ELIZABETH: So you see, it is a hopeless case, is it not, Colonel Fitzwilliam?
[Colonel Fitzwilliam smiles at Elizabeth and his shoulders shake with silent laughter. Darcy turns back to the window.]
[EXT. COUNTRYSIDE, HUNSFORD - DAY]
[Elizabeth goes for a walk and meets Darcy on a path in the woods. They stop and they look at each other, and then he continues riding without either of them speaking or acknowledging one another. Elizabeth raises her eyebrows and continues to walk.]
[INT. ROSINGS PARK - EVENING]
[Elizabeth plays moderately well on the piano. Col. Fitzwilliam sits next to her, leaning on the edge of the piano. Lady Catherine, Darcy, Charlotte, Maria, Miss Anne, Mrs Jenkinson, and Mr Collins listen to her playing in the next room. Elizabeth finishes the song.]
LADY CATHERINE: You will never play really well, Miss Bennet, unless you practice more. You may come to Rosings as often as you like and play on the pianoforte in Mrs. Jenkinson's room.
[Mrs Jenkinson nods.]
LADY CATHERINE: She would be in nobody's way in that part of the house.
ELIZABETH: Thank you, Ma'am.
LADY CATHERINE: There are few people in England, I suppose...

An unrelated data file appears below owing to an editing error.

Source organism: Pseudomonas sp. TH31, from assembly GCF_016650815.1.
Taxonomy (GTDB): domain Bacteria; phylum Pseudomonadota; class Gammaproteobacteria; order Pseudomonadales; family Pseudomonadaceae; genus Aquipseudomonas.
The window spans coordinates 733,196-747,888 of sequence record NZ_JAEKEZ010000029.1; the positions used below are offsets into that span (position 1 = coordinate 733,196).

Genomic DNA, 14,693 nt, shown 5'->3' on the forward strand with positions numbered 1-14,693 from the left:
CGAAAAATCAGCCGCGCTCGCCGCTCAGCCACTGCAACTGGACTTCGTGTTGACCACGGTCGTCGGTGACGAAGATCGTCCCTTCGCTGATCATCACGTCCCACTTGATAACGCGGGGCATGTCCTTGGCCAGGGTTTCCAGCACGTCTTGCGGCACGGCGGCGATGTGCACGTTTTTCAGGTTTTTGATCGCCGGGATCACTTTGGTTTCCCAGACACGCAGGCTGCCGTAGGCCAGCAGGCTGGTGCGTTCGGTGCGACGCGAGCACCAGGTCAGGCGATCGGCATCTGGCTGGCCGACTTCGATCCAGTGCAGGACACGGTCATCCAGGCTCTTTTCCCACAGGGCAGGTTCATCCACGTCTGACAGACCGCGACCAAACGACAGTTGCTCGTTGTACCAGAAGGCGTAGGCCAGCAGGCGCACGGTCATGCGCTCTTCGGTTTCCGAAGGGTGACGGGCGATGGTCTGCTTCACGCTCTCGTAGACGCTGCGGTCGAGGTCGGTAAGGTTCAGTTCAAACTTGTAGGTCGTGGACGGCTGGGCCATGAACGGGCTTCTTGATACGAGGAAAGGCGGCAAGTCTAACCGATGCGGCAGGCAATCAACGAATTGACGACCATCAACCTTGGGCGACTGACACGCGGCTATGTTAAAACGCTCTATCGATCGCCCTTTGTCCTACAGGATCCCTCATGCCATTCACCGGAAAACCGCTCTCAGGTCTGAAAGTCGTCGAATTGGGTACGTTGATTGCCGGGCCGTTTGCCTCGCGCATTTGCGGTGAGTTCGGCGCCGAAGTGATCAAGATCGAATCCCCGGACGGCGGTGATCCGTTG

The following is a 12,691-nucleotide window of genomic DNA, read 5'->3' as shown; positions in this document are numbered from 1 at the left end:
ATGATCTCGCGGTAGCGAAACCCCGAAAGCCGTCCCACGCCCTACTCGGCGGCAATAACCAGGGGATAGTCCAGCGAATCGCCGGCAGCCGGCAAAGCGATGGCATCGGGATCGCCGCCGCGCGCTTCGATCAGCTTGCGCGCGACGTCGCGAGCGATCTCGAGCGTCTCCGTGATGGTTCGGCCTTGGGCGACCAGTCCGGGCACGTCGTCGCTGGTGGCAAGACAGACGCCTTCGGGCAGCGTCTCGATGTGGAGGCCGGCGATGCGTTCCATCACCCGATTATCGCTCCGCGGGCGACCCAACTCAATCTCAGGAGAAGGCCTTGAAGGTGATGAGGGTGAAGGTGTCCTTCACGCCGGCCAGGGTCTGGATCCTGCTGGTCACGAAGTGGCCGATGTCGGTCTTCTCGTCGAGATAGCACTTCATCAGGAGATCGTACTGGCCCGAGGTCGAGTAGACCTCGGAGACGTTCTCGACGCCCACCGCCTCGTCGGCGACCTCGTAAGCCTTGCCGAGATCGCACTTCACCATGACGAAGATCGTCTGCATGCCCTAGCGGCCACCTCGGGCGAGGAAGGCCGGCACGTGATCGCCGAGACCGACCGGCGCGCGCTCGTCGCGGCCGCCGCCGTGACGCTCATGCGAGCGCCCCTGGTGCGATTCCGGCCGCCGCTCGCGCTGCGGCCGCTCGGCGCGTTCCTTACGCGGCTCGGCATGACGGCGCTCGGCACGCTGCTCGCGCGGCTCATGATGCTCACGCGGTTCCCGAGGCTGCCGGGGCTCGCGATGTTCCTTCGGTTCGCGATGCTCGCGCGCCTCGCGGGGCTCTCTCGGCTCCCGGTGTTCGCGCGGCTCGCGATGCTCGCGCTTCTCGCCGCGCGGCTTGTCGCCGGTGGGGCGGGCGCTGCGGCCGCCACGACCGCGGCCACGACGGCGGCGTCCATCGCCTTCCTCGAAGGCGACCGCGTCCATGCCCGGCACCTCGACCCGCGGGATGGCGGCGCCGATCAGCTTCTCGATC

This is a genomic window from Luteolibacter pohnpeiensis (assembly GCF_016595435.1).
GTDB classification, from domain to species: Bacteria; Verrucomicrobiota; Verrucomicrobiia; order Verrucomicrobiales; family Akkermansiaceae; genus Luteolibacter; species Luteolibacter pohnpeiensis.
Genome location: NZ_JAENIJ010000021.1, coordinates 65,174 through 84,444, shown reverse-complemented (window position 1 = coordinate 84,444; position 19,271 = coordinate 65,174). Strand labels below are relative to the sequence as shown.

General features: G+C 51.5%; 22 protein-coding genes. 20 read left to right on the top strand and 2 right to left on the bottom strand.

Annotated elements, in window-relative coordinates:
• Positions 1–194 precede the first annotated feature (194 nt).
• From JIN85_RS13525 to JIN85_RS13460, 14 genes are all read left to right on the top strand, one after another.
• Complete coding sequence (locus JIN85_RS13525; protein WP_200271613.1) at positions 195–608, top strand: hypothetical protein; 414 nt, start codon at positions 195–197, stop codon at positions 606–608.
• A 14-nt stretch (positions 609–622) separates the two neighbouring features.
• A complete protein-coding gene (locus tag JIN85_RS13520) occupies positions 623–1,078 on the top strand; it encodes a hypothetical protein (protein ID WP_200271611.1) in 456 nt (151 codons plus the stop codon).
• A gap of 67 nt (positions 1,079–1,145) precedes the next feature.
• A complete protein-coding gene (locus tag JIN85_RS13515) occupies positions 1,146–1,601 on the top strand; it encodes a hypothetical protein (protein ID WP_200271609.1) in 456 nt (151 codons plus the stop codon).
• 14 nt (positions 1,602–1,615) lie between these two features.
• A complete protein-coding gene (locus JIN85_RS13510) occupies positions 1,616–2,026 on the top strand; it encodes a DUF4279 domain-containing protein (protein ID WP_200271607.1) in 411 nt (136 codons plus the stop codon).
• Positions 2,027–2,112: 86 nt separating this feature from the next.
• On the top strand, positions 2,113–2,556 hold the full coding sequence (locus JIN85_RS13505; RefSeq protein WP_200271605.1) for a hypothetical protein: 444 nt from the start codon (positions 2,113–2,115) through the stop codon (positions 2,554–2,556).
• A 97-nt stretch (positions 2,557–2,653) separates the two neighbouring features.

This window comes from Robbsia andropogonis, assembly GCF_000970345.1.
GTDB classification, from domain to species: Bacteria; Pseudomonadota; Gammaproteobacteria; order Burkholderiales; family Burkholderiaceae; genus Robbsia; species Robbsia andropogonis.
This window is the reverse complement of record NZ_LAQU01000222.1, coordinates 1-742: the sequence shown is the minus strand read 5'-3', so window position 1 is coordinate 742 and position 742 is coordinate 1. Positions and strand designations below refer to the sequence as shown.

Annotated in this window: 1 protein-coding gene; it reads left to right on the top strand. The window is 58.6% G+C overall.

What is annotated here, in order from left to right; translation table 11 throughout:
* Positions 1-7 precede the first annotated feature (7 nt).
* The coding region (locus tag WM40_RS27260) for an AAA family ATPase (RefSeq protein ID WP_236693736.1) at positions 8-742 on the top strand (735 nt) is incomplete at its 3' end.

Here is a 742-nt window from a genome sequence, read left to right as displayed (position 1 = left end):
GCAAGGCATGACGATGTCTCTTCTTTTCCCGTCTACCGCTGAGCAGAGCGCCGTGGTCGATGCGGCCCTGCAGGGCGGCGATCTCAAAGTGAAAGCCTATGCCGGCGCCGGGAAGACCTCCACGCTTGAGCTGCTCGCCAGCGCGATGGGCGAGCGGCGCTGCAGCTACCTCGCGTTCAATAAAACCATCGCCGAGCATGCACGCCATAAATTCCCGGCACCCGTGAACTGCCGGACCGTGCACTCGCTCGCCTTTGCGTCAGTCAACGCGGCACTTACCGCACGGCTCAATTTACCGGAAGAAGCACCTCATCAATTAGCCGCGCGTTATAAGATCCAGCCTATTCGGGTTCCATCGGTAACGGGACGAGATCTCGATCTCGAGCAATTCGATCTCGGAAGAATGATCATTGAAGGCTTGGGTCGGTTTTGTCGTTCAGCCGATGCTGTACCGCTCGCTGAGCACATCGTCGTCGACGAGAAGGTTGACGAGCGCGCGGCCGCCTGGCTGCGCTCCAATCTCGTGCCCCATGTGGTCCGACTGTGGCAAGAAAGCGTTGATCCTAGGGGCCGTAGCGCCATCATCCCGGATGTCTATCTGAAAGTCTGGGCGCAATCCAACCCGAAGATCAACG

[Annoyed, Mr Darcy gets up and walks into the piano room.]
LADY CATHERINE: ...who have more true enjoyment in music than myself.
[Mrs. Jenkinson nods.]
LADY CATHERINE: Or a better taste.
[Mr Collins nods.]
LADY CATHERINE: And if I had ever learnt...
[Elizabeth starts up a few chords again.]
LADY CATHERINE: ...I should be a true proficient. And so would Anne...
[Elizabeth continues to play as Mr Darcy stares at her up close.]
ELIZABETH (chuckles): Do you mean to frighten me, Mr Darcy, by coming in all this state to hear me? But I won't be alarmed. My courage always rises with every attempt to intimidate me.
[The Colonel smiles and Mr Darcy smirks.]
MR DARCY: I know you find great enjoyment in professing opinions which are not your own.
ELIZABETH: Your cousin would teach you not to believe a word I say, Colonel Fitzwilliam. That is ungenerous of him, is it not?
COL. FITZWILLIAM: It is, indeed, Darcy.
ELIZABETH: Impolitic too, for it provokes me to retaliate, and say somewhat of his behaviour in Hertfordshire, which may shock his relations.
[Darcy smiles in amusement. Elizabeth stops playing.]
MR DARCY: I am not afraid of you.
COL. FITZWILLIAM: What have you to accuse him of? I should dearly like to know how he behaves among strangers.
ELIZABETH: First time I ever saw Mr Darcy was at a ball, where he danced only four dances...
[The Colonel laughs.]
ELIZABETH: ...though gentlemen were scarce, and more than one lady was in want of a partner.
[Darcy fiddles with his signet ring, pondering her statement.]
ELIZABETH: I am sorry to pain you, but so it was.
COL. FITZWILLIAM: I can well believe it.
MR DARCY: I fear I am ill qualified to recommend myself to strangers.
ELIZABETH: Shall we ask him why?
[Elizabeth plays a few more chords.]
ELIZABETH: Why a man of sense and education, who has lived in the world, should be ill qualified to recommend himself to strangers?
[Elizabeth finishes the chords.]
MR DARCY: I'm…I have not that talent, which some possess, of conversing easily with strangers.